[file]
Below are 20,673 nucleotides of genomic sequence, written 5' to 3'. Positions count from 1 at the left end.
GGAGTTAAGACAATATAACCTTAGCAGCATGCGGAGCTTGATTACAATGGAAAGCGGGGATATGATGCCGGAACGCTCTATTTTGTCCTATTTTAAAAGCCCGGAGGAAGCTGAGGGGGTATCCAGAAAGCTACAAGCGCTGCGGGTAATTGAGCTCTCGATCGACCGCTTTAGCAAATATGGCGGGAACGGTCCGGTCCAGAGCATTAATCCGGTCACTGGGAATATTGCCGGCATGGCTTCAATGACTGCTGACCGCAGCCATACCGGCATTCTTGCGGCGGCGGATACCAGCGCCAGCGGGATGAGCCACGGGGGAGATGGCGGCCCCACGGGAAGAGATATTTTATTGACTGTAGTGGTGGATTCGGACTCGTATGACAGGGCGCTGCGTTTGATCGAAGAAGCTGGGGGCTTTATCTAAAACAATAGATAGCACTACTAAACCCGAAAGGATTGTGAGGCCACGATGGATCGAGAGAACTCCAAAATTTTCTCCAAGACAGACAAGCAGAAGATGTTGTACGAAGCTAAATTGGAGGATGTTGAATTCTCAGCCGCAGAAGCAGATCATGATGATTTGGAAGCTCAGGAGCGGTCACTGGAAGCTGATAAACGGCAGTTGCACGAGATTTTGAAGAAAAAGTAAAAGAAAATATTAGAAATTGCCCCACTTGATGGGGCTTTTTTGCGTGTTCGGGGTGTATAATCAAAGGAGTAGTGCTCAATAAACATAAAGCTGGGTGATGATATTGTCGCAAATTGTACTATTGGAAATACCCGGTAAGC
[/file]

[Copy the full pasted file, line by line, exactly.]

Below are 20,673 nucleotides of genomic sequence, written 5' to 3'. Positions count from 1 at the left end.
GGAGTTAAGACAATATAACCTTAGCAGCATGCGGAGCTTGATTACAATGGAAAGCGGGGATATGATGCCGGAACGCTCTATTTTGTCCTATTTTAAAAGCCCGGAGGAAGCTGAGGGGGTATCCAGAAAGCTACAAGCGCTGCGGGTAATTGAGCTCTCGATCGACCGCTTTAGCAAATATGGCGGGAACGGTCCGGTCCAGAGCATTAATCCGGTCACTGGGAATATTGCCGGCATGGCTTCAATGACTGCTGACCGCAGCCATACCGGCATTCTTGCGGCGGCGGATACCAGCGCCAGCGGGATGAGCCACGGGGGAGATGGCGGCCCCACGGGAAGAGATATTTTATTGACTGTAGTGGTGGATTCGGACTCGTATGACAGGGCGCTGCGTTTGATCGAAGAAGCTGGGGGCTTTATCTAAAACAATAGATAGCACTACTAAACCCGAAAGGATTGTGAGGCCACGATGGATCGAGAGAACTCCAAAATTTTCTCCAAGACAGACAAGCAGAAGATGTTGTACGAAGCTAAATTGGAGGATGTTGAATTCTCAGCCGCAGAAGCAGATCATGATGATTTGGAAGCTCAGGAGCGGTCACTGGAAGCTGATAAACGGCAGTTGCACGAGATTTTGAAGAAAAAGTAAAAGAAAATATTAGAAATTGCCCCACTTGATGGGGCTTTTTTGCGTGTTCGGGGTGTATAATCAAAGGAGTAGTGCTCAATAAACATAAAGCTGGGTGATGATATTGTCGCAAATTGTACTATTGGAAATACCCGGTAAGC